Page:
Art and Indian Copyright Law: A Statutory Reading

A look at how the Indian Copyright Act, 1957, as amended in 2012, interacts with art (other than films and sound recordings), and, in particular, with Indian art. The first part of this text comprises a feminist and post-colonial reading of the Indian copyright statute while later parts focus on interpreting the provisions of the statute in relation to art.

16 February 2011

Compulsory Licensing Not a Certain Remedy to the Possible Loss of LPEs

There has been much discussion about the proposed amendment to Section 2(m) of the Copyright Act, 1957. Among other assertions which have been made is the assertion that it would destroy Indian Editions (which are priced lower than Editions in other parts of the world). In other words, the fear is that it would result in international publishers not voluntarily granting licences for low priced Indian reprints to be made. Whether or not this fear is legitimate has been widely debated.

One of the counters to the assertion that the low-priced edition programme would be destroyed is that it does not matter if publishers were to refuse to voluntarily grant licences for the publication of a low priced Indian Edition because the compulsory licensing provisions of Section 32A could be invoked to force the grant of a licence.

However, one concern about the viability of this “remedy” for the destruction of voluntarily published Indian Editions is that it is possible that Section 32A would not be applicable because it requires that various conditions be satisfied before a compulsory licence may be granted. And those conditions may not exist even if licences are not granted for low priced Indian reprints to be made.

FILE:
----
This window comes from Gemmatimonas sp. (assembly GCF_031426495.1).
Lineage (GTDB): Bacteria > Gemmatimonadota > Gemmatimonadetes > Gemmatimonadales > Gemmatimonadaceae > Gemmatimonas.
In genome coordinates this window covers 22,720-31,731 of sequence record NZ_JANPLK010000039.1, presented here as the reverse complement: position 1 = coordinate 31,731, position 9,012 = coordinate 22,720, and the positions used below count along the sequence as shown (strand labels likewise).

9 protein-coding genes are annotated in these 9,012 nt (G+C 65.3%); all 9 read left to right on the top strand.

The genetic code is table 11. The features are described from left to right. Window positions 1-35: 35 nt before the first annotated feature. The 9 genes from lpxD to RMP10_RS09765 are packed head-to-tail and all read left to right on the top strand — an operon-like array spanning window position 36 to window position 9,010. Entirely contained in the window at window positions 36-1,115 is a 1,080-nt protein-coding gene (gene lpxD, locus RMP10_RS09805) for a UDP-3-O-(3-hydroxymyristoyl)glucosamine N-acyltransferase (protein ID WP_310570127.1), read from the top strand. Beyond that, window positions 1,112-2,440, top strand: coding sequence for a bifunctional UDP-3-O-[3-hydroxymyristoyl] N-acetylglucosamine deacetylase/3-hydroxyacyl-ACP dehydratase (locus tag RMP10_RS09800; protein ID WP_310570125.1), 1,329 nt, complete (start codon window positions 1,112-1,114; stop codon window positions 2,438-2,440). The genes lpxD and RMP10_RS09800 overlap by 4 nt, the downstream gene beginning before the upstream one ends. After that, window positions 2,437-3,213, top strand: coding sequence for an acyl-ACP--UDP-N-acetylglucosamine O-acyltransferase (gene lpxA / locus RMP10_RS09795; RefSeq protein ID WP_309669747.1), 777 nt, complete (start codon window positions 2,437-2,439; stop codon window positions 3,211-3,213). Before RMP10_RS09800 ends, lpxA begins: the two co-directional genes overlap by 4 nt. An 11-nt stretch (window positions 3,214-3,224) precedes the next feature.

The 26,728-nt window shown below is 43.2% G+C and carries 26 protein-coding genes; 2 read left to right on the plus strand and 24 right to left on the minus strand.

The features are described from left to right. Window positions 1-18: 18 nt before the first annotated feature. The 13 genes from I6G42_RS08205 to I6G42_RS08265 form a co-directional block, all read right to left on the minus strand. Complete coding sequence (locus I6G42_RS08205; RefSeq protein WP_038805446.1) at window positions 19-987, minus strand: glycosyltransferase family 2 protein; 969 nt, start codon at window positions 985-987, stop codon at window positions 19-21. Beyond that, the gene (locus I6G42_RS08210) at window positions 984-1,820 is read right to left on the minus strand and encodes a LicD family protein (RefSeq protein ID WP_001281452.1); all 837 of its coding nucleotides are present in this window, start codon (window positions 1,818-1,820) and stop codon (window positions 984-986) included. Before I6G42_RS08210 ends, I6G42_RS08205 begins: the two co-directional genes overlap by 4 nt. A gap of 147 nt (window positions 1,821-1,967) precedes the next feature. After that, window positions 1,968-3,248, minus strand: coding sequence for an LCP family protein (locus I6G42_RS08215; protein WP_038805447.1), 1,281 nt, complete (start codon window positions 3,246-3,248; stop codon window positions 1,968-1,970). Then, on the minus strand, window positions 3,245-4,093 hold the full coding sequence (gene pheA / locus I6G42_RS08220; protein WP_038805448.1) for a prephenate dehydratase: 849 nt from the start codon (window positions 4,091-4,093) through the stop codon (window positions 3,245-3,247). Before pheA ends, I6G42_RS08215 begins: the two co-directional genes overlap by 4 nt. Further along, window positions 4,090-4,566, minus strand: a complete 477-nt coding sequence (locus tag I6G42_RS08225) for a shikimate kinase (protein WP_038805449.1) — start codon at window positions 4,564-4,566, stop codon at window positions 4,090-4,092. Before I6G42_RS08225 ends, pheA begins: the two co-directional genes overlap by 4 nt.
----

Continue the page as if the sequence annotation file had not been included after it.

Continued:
For example, (a simplified interpretation of the Section) is that one of the grounds on which a compulsory licence may be granted in respect of a literary work is if it is not made available to the Indian public. However, presumably, even if a low priced Indian edition were not printed, a foreign edition would be imported into the country. So even though a low priced edition would not be available, the book itself would still be available in the Indian market, albeit at a higher price.

In addition to this, there is nothing to stop a copyright owner from granting a licence for the publication of an Indian edition at the same price as, say, the UK edition. While this would, without doubt, kill the low priced edition programme in India, it could also prevent the grant of a compulsory licence. This is because although the compulsory licensing provisions in Section 32A do speak of reasonable pricing of literary works, that reasonable pricing is based on a comparison with the prices of comparable works. That is to say that a compulsory licence may, in some cases, be granted if the work in respect of which it is sought has not been put on sale in the Indian market at “a price reasonably related to that normally charged in India for comparable works by the owner of the right of reproduction or by any person authorised by him in this behalf”.

As such, the compulsory licensing provisions of Section 32A, may prove to be a poor remedy for the possible destruction of the low priced edition programme in India. At any rate, it is definitely not certain that they would allow for the grant of compulsory licences in respect of those works for which low priced editions were not made available in the Indian market by copyright owners.

(This post is by Nandita Saikia and was first published at Indian Copyright.)


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